Safety Fines for Steel Forger

Monday, December 16, 2013 @ 07:12 PM gHale

The JJ Ryan Corp. Rex Forge Division, a Plantsville, CT-based metal forging company, is facing $112,068 in fines for five repeat and 16 serious safety and health violations, said officials at the Occupational Safety and Health Administration (OSHA).

OSHA’s Hartford Area Office began inspecting the work site in May as part of the agency’s Site-Specific Targeting program.

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“The safety and health violations are prolific, and this company should be aware of the potential hazards at a work site that forges steel for the automotive industry,” said Warren Simpson, OSHA’s area director in Hartford. “Safety and health protocol must be paramount and in place to protect workers.”

The safety inspection resulted in citations for two repeat violations that carry a $10,098 fine; 12 serious violations carry a $59,400 fine. The health inspection resulted in citations for three repeat violations with a $23,760 fine and four serious violations with an $18,810 fine.

In the safety inspection, two repeat safety violations involve using an extension cord instead of the proper fixed wiring and using damaged electrical cords. A repeat violation exists when an employer previously faced citations for the same or a similar violation of a standard, regulation, rule or order at any other facility in federal enforcement states within the last five years.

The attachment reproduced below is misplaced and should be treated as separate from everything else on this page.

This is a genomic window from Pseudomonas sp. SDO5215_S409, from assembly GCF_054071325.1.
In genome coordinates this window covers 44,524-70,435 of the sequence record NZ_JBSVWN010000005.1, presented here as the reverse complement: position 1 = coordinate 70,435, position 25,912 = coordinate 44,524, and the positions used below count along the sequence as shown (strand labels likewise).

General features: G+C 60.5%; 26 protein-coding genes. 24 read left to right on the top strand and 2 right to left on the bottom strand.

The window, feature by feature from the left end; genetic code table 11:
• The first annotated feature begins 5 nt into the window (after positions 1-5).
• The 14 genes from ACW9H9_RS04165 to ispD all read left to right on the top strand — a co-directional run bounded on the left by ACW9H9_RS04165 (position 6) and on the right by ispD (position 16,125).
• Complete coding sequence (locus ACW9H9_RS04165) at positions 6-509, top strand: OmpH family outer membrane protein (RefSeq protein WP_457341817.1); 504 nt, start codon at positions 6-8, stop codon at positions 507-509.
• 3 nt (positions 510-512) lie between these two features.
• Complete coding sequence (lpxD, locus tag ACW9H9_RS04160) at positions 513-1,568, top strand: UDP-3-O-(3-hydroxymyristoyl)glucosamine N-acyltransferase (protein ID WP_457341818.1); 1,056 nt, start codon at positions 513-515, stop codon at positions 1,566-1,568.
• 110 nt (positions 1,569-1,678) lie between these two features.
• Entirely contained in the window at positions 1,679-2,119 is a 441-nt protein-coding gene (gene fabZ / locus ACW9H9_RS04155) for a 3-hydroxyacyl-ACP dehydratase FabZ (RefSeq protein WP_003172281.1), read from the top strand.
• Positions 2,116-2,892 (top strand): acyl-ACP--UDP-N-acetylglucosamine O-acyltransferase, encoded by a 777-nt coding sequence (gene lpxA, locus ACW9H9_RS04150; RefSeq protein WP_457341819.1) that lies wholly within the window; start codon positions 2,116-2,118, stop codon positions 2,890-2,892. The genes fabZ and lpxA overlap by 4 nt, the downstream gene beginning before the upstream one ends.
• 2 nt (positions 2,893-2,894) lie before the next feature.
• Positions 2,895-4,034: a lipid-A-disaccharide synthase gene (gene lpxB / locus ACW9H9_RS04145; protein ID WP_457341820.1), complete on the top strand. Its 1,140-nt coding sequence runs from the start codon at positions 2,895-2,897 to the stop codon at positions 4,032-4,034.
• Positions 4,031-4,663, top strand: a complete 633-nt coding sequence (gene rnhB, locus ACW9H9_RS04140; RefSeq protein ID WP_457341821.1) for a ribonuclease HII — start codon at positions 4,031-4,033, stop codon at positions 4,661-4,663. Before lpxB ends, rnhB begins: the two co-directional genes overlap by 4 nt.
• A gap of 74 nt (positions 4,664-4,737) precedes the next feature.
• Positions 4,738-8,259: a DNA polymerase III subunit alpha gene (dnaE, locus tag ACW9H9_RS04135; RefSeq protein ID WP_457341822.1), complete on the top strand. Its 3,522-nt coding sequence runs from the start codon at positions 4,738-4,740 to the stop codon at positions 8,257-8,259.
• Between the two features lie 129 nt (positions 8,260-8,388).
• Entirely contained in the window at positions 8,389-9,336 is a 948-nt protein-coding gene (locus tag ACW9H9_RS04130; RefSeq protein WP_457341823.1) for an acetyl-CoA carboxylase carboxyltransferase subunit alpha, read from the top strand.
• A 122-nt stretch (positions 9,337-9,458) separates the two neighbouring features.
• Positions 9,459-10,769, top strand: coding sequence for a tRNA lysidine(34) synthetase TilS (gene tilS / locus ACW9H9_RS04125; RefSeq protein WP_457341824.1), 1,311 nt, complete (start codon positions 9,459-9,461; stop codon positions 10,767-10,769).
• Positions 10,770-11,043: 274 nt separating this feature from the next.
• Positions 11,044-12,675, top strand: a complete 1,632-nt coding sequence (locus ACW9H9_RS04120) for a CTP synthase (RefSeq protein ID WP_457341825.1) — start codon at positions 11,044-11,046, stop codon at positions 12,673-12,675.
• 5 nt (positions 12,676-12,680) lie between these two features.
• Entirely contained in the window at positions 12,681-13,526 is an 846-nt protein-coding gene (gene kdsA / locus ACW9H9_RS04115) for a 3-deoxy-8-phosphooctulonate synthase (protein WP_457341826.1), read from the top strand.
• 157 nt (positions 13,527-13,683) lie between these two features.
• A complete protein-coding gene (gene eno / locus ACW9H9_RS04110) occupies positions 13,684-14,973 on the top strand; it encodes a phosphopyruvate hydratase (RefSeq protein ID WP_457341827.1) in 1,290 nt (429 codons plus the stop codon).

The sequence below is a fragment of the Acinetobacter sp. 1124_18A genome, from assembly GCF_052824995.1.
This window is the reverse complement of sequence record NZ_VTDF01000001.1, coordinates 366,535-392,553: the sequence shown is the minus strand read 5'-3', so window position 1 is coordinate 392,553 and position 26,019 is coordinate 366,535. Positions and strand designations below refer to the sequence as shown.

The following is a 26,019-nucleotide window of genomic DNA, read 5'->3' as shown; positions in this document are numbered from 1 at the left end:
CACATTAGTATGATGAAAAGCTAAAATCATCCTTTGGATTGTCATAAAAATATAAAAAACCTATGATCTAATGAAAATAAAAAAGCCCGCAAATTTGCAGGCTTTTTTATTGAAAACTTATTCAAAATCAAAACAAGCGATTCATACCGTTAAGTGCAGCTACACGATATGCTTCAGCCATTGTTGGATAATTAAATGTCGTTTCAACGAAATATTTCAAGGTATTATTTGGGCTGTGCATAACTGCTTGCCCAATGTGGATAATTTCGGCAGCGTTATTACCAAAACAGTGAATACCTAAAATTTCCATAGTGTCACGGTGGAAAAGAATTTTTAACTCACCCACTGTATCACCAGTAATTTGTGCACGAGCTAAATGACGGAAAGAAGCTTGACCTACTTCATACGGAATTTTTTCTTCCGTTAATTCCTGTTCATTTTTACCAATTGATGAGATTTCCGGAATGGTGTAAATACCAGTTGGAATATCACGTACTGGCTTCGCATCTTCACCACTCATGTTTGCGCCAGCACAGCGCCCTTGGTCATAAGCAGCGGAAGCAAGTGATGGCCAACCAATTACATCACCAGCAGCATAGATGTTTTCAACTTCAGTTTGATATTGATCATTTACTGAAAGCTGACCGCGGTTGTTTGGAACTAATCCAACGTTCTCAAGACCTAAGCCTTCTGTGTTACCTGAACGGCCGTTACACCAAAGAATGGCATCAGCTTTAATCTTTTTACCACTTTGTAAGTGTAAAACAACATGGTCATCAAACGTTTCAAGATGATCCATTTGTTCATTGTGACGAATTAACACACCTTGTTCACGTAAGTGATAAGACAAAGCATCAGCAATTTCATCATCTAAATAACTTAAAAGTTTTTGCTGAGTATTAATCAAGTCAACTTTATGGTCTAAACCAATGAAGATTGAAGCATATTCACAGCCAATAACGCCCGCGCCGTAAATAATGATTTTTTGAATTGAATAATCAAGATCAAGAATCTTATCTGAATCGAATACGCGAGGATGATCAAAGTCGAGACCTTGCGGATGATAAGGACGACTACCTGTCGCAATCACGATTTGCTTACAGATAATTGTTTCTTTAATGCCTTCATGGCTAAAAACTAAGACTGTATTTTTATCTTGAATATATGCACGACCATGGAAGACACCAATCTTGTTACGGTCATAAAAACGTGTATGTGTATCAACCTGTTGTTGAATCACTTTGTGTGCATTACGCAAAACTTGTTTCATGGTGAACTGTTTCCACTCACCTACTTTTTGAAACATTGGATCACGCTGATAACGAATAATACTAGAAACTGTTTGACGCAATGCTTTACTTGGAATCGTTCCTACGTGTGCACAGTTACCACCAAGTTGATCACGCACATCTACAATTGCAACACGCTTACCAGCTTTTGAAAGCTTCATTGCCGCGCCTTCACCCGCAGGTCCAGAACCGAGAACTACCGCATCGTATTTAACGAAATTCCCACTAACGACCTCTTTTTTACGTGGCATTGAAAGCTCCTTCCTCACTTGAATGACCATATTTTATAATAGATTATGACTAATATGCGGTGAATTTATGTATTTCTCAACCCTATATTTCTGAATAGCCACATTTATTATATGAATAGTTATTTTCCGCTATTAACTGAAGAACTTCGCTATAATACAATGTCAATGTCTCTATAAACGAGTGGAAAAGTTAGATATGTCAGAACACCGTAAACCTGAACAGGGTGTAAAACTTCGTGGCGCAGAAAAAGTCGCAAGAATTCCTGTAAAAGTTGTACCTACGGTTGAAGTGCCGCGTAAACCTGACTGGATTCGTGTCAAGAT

The serious safety violations include fall hazards, electrical hazards and a lack of adequate training and safe work procedures to protect workers on or near energized electrical equipment.

Additionally, the company failed to inspect and properly tag chain slings used to lift forging dies and ensure blades on a fan had adequate guarding to protect workers from injury. A serious violation occurs when there is substantial probability that death or serious physical harm could result from a hazard about which the employer knew or should have known.

In the health inspection, the repeat health violations involve failing to have a written hazard communication program available for workers and to use tongue guards properly on machinery. The serious health violations include failing to train workers properly on how to avoid hearing loss, and ensure the use of noncombustible or flameproof screens to protect workers engaged in welding operations from exposure to ultraviolet radiation from the generated electric arc.



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